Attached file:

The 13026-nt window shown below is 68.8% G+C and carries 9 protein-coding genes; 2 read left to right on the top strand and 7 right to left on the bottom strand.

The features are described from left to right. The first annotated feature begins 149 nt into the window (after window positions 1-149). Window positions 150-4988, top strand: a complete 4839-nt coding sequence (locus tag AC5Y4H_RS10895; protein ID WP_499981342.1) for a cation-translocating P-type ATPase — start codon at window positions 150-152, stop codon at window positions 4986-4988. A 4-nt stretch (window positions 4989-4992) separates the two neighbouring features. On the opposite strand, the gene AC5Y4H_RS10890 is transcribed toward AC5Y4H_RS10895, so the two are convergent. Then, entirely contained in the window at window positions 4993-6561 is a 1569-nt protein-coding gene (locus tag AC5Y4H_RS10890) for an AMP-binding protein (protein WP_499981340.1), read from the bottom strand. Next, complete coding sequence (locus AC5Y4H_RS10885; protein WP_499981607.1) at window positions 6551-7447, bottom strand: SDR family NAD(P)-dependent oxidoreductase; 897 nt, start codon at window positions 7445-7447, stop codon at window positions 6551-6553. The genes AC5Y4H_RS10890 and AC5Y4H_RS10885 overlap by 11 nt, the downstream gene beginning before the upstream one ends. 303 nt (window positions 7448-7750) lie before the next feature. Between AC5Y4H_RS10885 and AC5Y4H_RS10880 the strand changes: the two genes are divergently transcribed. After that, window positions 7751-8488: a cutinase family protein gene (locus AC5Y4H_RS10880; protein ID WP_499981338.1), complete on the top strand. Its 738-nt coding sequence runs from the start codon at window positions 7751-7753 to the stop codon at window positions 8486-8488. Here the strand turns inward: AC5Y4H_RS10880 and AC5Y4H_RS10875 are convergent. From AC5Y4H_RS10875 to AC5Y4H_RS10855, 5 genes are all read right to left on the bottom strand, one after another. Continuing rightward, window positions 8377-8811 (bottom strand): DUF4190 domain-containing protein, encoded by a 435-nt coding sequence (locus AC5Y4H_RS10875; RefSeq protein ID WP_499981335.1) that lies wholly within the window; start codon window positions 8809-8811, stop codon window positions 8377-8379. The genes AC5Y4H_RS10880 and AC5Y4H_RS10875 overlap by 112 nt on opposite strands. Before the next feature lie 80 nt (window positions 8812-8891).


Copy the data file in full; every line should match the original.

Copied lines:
The 13026-nt window shown below is 68.8% G+C and carries 9 protein-coding genes; 2 read left to right on the top strand and 7 right to left on the bottom strand.

The features are described from left to right. The first annotated feature begins 149 nt into the window (after window positions 1-149). Window positions 150-4988, top strand: a complete 4839-nt coding sequence (locus tag AC5Y4H_RS10895; protein ID WP_499981342.1) for a cation-translocating P-type ATPase — start codon at window positions 150-152, stop codon at window positions 4986-4988. A 4-nt stretch (window positions 4989-4992) separates the two neighbouring features. On the opposite strand, the gene AC5Y4H_RS10890 is transcribed toward AC5Y4H_RS10895, so the two are convergent. Then, entirely contained in the window at window positions 4993-6561 is a 1569-nt protein-coding gene (locus tag AC5Y4H_RS10890) for an AMP-binding protein (protein WP_499981340.1), read from the bottom strand. Next, complete coding sequence (locus AC5Y4H_RS10885; protein WP_499981607.1) at window positions 6551-7447, bottom strand: SDR family NAD(P)-dependent oxidoreductase; 897 nt, start codon at window positions 7445-7447, stop codon at window positions 6551-6553. The genes AC5Y4H_RS10890 and AC5Y4H_RS10885 overlap by 11 nt, the downstream gene beginning before the upstream one ends. 303 nt (window positions 7448-7750) lie before the next feature. Between AC5Y4H_RS10885 and AC5Y4H_RS10880 the strand changes: the two genes are divergently transcribed. After that, window positions 7751-8488: a cutinase family protein gene (locus AC5Y4H_RS10880; protein ID WP_499981338.1), complete on the top strand. Its 738-nt coding sequence runs from the start codon at window positions 7751-7753 to the stop codon at window positions 8486-8488. Here the strand turns inward: AC5Y4H_RS10880 and AC5Y4H_RS10875 are convergent. From AC5Y4H_RS10875 to AC5Y4H_RS10855, 5 genes are all read right to left on the bottom strand, one after another. Continuing rightward, window positions 8377-8811 (bottom strand): DUF4190 domain-containing protein, encoded by a 435-nt coding sequence (locus AC5Y4H_RS10875; RefSeq protein ID WP_499981335.1) that lies wholly within the window; start codon window positions 8809-8811, stop codon window positions 8377-8379. The genes AC5Y4H_RS10880 and AC5Y4H_RS10875 overlap by 112 nt on opposite strands. Before the next feature lie 80 nt (window positions 8812-8891).